Tag Archive | author interview

Book Launch for THE HUNT FOR XANADU Coming December 20th!

The Hunt for Xanadu

The Hunt for Xanadu

This is it! I’m so excited to announce that my adult contemporary fantasy thriller, THE HUNT FOR XANADU, is ready for release on December 20th. It will be available in print and ebook versions. This is the first book in the Kelsey Porter series. Book #2 is halfway done and I’ve a working outline already for book #3.

A girl, the Buddhist devil and a mystical world, tying them all together in ways unimaginable…

Twenty-two year old Kelsey Porter has dedicated her life to avenging the death of her parents, murdered in their quest to find the mystical land of Xanadu. Before she can locate the murderers, she has to discover their motives for the brutal crime and finds herself at the epicenter of a Buddhist mystery as old as time. With the help of her companion, Detective Desmond Gisborne, she hunts the killers across the globe and discovers a darkness in her spiritual past that tests the very limits of her soul. Soon she realizes that it is not she who is doing the hunting, but the one being hunted. Kelsey must find a way to survive, while ancient demons attempt to destroy her.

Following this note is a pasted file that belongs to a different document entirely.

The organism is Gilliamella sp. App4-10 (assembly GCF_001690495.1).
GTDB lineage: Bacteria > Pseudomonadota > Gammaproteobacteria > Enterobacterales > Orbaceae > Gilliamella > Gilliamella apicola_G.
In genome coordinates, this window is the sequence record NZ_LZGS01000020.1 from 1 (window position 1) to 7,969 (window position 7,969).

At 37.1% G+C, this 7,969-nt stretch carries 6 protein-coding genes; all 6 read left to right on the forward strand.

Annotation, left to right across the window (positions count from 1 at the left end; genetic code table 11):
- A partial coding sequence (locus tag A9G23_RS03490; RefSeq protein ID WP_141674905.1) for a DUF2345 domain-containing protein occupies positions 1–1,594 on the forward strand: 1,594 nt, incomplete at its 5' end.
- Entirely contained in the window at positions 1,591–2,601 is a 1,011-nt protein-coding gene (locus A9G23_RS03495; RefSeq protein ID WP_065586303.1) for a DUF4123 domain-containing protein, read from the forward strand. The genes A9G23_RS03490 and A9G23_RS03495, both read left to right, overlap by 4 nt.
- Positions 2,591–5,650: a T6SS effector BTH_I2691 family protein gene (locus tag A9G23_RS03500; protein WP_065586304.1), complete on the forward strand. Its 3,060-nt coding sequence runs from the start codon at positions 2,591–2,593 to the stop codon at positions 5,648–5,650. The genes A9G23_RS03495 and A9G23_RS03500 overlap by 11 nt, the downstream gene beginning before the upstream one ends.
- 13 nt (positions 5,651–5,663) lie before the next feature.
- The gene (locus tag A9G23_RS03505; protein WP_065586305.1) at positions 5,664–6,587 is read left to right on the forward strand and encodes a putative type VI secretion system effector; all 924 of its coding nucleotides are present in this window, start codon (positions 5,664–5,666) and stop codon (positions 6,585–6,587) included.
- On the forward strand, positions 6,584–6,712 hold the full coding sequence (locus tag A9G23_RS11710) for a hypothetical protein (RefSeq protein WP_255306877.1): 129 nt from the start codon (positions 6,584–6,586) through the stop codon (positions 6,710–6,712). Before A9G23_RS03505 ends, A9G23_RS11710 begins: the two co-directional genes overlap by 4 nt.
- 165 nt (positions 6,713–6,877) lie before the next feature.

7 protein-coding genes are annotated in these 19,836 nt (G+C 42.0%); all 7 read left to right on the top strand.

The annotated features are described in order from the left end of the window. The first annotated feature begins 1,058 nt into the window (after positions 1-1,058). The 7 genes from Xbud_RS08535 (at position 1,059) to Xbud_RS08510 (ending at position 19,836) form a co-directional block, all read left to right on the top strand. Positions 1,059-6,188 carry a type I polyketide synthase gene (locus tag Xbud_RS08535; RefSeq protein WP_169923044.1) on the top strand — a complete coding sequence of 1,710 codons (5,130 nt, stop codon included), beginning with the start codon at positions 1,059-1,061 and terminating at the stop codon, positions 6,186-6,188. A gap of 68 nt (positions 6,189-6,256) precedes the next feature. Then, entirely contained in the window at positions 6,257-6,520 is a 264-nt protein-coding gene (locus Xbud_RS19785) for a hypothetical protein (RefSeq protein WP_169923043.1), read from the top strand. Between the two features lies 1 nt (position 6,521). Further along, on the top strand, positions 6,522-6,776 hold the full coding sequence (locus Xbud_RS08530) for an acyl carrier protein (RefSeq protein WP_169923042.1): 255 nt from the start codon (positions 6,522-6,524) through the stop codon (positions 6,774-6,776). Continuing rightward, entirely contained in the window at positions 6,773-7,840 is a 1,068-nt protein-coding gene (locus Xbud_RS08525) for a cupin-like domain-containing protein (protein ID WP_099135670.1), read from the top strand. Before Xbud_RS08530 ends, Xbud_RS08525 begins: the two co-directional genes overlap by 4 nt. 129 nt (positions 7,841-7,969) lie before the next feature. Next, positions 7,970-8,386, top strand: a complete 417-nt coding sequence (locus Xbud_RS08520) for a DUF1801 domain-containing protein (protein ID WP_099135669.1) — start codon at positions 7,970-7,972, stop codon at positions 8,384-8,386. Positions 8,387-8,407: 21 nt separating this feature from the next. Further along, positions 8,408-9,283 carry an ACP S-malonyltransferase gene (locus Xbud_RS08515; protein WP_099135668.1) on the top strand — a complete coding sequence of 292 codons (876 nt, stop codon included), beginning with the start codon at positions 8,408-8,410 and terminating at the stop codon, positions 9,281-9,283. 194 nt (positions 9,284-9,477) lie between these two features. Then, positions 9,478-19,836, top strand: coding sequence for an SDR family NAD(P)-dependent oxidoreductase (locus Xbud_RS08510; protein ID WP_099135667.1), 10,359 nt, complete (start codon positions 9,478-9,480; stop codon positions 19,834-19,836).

This morning I woke up to this awesome email from one of XANADU’s ARC readers: “About 3/4 of the way done… please continue writing books like this…” (SQUEE!)

If you’d like to learn more about me and my other works, Clive Eaton conducts amazing author interviews. Here is one he just did for me. Writers, please inquire about your own! http://www.cliveeaton.com/elysesalpeter.html

Why I Edit as I Write… Gaffes – did I really write that?

reallyThere’s an ongoing question authors ask each other about writing. “Do you edit as you write, or just write?” Me? I write, then edit, then edit, then write some more, then edit. Why? Because as I’m writing I have a tendency to add, or change things and I need to reread for consistency. It’s the way I self edit myself and it works for me.